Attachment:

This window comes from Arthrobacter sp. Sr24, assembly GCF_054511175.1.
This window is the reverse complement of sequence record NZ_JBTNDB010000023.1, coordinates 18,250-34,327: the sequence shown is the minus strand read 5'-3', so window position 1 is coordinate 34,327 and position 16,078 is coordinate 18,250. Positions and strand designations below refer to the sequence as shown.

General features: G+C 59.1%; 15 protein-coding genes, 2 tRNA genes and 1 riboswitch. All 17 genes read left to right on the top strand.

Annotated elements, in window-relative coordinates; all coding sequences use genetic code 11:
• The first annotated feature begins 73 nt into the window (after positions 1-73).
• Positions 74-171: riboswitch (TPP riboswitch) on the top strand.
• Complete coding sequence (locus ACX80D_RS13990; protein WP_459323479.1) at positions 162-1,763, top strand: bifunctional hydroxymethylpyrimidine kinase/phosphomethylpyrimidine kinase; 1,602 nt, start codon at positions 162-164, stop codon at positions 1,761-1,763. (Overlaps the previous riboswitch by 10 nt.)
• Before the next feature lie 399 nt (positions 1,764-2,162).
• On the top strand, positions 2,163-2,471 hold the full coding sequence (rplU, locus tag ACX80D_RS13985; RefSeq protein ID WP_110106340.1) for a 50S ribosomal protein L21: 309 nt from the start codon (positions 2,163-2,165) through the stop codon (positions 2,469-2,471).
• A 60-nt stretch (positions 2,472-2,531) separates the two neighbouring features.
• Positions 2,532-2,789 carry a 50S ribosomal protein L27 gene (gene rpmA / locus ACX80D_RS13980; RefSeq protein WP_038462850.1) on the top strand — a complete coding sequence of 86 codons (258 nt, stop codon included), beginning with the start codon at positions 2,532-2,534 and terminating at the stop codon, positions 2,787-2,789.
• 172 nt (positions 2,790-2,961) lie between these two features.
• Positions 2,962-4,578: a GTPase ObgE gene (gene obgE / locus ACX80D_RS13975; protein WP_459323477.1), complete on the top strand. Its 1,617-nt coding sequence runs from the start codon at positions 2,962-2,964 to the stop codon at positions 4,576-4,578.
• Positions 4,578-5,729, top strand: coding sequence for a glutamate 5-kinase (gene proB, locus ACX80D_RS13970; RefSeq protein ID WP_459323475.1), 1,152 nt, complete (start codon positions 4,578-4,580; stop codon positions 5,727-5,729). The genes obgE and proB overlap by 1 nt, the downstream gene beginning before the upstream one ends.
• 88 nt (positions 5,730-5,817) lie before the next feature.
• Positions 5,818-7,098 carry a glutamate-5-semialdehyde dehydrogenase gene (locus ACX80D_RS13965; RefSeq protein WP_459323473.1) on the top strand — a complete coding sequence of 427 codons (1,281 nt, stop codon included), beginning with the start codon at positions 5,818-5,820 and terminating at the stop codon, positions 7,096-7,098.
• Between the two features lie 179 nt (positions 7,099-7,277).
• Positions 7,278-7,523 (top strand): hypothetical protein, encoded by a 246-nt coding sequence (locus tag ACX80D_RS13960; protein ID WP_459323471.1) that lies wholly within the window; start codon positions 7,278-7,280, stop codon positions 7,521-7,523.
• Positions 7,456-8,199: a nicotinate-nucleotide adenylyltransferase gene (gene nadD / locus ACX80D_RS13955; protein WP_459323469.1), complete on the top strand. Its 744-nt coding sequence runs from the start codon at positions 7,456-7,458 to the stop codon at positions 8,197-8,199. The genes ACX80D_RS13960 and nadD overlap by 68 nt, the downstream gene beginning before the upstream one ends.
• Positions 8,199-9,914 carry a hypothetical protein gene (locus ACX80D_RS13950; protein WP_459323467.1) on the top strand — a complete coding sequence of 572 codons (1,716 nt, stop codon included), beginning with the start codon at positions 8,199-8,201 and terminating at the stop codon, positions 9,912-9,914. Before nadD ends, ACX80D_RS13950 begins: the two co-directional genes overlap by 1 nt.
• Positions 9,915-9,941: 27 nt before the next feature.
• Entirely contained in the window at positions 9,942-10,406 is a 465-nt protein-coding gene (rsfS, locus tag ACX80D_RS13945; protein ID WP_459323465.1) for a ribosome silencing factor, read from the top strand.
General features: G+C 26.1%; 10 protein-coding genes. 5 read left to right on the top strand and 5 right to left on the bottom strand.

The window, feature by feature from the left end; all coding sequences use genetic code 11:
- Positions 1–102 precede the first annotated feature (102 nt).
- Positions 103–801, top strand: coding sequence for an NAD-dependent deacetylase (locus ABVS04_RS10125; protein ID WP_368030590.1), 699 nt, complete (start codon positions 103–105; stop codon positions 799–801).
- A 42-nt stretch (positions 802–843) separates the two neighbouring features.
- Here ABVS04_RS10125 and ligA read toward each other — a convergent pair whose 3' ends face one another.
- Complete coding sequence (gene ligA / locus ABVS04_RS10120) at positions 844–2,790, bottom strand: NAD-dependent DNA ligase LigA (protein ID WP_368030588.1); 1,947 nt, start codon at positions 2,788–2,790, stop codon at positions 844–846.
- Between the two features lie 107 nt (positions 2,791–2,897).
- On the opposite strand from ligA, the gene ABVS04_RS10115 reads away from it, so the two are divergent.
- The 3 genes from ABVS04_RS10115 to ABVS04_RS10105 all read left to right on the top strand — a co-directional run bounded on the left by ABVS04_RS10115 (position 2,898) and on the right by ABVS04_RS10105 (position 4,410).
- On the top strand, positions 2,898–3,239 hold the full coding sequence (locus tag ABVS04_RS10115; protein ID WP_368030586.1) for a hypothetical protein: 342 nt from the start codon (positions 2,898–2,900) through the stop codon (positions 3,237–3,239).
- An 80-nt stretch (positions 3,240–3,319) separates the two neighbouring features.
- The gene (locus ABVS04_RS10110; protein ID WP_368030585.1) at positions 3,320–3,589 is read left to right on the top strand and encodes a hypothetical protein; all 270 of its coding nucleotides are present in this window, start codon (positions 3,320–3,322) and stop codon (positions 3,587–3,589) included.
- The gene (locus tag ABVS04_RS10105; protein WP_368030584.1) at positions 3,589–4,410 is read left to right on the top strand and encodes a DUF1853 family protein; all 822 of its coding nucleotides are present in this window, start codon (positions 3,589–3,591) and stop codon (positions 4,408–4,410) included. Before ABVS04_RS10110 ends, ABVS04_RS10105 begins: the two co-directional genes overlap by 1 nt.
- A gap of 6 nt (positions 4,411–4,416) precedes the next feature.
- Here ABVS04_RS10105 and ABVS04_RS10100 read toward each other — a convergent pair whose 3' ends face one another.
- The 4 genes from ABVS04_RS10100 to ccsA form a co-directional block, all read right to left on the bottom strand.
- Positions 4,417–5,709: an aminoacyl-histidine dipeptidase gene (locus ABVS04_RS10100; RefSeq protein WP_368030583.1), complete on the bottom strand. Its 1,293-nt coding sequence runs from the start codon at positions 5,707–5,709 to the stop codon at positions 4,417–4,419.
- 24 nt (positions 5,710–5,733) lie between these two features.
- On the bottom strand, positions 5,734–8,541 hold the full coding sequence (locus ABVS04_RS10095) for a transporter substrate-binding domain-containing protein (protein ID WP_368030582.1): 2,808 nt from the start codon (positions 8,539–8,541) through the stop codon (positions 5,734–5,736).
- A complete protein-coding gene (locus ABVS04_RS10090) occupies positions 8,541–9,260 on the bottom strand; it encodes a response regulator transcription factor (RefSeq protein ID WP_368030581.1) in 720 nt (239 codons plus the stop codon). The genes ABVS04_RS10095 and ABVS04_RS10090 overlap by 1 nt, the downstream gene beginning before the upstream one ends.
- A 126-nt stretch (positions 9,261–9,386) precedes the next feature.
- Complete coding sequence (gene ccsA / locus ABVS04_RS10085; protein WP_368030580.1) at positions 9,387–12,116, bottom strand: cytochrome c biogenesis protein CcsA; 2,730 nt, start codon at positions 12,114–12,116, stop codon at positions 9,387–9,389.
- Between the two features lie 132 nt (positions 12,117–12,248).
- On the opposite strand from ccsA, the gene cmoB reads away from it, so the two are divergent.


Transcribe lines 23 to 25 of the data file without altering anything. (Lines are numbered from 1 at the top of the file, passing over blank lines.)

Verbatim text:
General features: G+C 26.1%; 10 protein-coding genes. 5 read left to right on the top strand and 5 right to left on the bottom strand.

The window, feature by feature from the left end; all coding sequences use genetic code 11:
- Positions 1–102 precede the first annotated feature (102 nt).